At 27, I hit rock bottom. I’d been struggling with full-blown bulimia since I was 13, and my health was rapidly deteriorating.
My teeth started to break, I lost my hair, I was anemic, I had amenorrhea, I lacked electrolytes, and my heartbeats were irregular.
I saw many doctors about these issues, but none asked if I was eating properly. None linked my poor health with food and nutrition. All I got were some pills and an expensive hair lotion that didn’t work.
Deep inside, I knew my health problems were related to my lifelong struggles with bulimia. I had already spent a year in psychotherapy, taking anti-depressants, but this was definitely not the solution.
I was looking for help and guidance, but no one was able to show me the way. I had two choices: (1) keep ignoring my illness, stay in my comfort zone, and move toward my own destruction; or (2) finally face my problem and do something about it.
I knew which option would save my life, but I also knew that facing my problem wasn’t the easiest choice. I was the only person I could rely on. Medical help wasn’t working, and my loved ones, despite their support, didn’t understand the seriousness of my illness.
At the bottom of my heart, I knew there must be more to this life than destroying myself day after day.
Of course, this was not easy. Recovering from an eating disorder doesn’t happen overnight, and this was by far the hardest thing I’ve ever experienced.
Eating disorders are such complex illnesses that even modern medicine doesn’t fully understand them.
That’s why so many intelligent people get stuck in this kind of vicious cycle.
And yet, to recover, you have to fully understand what’s going on. You have to address different areas of your life that contributed to your illness: your childhood, your relation to food, your diet mentality, your relationship to yourself, others and to the world.
You have to review the way you process information from your environment. You have to re-learn how to eat, how it feels to be hungry, and to be full. You have to learn to set healthy boundaries and to value yourself.
So, I read all I could find about the subject. I studied holistic health and nutrition, but I also discovered self-love, yoga, body energy flows, and so much more. Most importantly, I learned how to reprogram my brain to change my deep-rooted destructive behaviors. This was definitely a long term process including different programs, techniques, and self-work such as self-hypnosis, self-love work and relapses management.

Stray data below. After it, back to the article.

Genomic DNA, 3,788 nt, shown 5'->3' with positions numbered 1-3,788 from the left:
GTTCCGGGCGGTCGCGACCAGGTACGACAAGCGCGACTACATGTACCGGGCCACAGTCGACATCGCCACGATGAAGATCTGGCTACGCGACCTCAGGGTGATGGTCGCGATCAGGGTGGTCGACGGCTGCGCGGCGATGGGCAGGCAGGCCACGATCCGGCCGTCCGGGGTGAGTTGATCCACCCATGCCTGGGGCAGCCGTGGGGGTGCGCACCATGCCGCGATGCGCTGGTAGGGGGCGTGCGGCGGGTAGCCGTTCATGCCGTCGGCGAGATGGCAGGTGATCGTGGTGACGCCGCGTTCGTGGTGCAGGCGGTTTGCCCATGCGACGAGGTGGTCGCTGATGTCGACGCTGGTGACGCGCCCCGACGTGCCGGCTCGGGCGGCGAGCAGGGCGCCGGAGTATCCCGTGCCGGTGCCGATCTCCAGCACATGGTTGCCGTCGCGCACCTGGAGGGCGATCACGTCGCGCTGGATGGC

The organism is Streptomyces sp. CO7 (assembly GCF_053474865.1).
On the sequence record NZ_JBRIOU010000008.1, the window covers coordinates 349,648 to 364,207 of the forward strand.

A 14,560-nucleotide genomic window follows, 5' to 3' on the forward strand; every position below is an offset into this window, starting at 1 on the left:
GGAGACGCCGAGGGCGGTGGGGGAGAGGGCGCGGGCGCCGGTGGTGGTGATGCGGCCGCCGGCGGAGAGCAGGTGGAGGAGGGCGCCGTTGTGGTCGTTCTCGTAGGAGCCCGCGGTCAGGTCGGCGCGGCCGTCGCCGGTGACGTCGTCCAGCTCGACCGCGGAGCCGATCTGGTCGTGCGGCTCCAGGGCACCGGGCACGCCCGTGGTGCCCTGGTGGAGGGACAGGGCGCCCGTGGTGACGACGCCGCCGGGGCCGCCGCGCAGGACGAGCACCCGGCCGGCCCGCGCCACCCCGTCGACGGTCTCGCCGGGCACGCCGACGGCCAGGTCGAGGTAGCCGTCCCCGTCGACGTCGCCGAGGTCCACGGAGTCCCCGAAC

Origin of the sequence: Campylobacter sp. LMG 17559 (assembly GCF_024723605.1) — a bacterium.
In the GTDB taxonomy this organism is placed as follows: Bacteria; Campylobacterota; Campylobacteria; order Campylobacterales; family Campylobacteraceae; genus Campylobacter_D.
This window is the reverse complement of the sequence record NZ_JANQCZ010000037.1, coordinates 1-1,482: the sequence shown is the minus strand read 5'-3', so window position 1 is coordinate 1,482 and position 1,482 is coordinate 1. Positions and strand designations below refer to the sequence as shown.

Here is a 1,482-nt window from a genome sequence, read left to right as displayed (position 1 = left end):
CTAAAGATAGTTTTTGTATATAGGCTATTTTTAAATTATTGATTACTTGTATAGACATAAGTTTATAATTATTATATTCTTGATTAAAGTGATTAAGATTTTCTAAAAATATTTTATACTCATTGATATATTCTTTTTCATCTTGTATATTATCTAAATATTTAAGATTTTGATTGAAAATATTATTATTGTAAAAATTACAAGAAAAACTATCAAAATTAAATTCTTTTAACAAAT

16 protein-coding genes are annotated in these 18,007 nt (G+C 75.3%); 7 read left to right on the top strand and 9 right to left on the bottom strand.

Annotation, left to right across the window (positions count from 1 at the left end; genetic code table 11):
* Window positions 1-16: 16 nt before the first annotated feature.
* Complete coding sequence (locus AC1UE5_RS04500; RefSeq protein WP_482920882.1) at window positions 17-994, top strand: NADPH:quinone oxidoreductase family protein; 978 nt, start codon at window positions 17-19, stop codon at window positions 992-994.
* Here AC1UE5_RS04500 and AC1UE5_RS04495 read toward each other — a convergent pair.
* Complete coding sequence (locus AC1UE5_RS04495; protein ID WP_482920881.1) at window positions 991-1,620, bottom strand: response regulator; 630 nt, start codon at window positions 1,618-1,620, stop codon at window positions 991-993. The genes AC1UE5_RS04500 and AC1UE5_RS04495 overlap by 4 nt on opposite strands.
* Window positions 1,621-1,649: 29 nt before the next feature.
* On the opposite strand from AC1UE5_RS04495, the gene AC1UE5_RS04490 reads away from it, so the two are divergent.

You can't fail at recovery unless you give up.
There were happy days as well as darker ones. It wasn’t easy everyday to stay positive, but I knew light was at the end of the tunnel.
Today I am happy to say that I am totally free and recovered. I am also happier than ever before. I help women from all over the world to successfully recover from their eating issues, and it’s an incredible gift to see them improving.
If I hadn’t hit rock bottom and decided to take responsibility for my own health, well-being, and happiness, I'd probably still be struggling with food, trying to avoid my life, waiting for someone to rescue me.
I now know this is not an option. Nobody can take care of yourself except you. Nobody can make you feel good, happy or healthy. You are the only one who is responsible for your happiness.
I am actually so grateful for all these years of struggles and darkness. I am now able to see how this challenge has been an incredible gift.
Everyone is different; everyone has his or her own journey, but whatever you're facing, keep faith. Trust there is a better way than fighting against yourself day after day.
Trust your feelings, follow your heart, and never be afraid to ask for help because people have been there before and are able to show you the way out.